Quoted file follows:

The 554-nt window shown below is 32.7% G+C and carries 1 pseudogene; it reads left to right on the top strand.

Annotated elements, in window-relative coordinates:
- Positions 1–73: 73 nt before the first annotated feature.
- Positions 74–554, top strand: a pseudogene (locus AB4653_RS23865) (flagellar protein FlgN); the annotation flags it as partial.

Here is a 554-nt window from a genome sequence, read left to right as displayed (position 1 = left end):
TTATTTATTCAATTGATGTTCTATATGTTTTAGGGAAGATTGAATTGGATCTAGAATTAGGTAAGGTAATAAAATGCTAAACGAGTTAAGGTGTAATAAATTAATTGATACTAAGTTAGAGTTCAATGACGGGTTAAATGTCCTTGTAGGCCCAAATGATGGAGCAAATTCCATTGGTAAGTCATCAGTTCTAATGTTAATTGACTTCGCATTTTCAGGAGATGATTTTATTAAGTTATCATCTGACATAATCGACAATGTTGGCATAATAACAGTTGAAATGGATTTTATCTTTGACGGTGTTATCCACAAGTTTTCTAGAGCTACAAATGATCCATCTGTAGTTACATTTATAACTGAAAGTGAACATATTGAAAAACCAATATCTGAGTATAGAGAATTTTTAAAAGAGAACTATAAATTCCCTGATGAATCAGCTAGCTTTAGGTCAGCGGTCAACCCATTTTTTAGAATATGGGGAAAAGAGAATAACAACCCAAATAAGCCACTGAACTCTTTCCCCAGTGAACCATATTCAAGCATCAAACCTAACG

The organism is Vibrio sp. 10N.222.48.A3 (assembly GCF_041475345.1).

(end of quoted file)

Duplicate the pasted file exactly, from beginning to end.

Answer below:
The 554-nt window shown below is 32.7% G+C and carries 1 pseudogene; it reads left to right on the top strand.

Annotated elements, in window-relative coordinates:
- Positions 1–73: 73 nt before the first annotated feature.
- Positions 74–554, top strand: a pseudogene (locus AB4653_RS23865) (flagellar protein FlgN); the annotation flags it as partial.

Here is a 554-nt window from a genome sequence, read left to right as displayed (position 1 = left end):
TTATTTATTCAATTGATGTTCTATATGTTTTAGGGAAGATTGAATTGGATCTAGAATTAGGTAAGGTAATAAAATGCTAAACGAGTTAAGGTGTAATAAATTAATTGATACTAAGTTAGAGTTCAATGACGGGTTAAATGTCCTTGTAGGCCCAAATGATGGAGCAAATTCCATTGGTAAGTCATCAGTTCTAATGTTAATTGACTTCGCATTTTCAGGAGATGATTTTATTAAGTTATCATCTGACATAATCGACAATGTTGGCATAATAACAGTTGAAATGGATTTTATCTTTGACGGTGTTATCCACAAGTTTTCTAGAGCTACAAATGATCCATCTGTAGTTACATTTATAACTGAAAGTGAACATATTGAAAAACCAATATCTGAGTATAGAGAATTTTTAAAAGAGAACTATAAATTCCCTGATGAATCAGCTAGCTTTAGGTCAGCGGTCAACCCATTTTTTAGAATATGGGGAAAAGAGAATAACAACCCAAATAAGCCACTGAACTCTTTCCCCAGTGAACCATATTCAAGCATCAAACCTAACG

The organism is Vibrio sp. 10N.222.48.A3 (assembly GCF_041475345.1).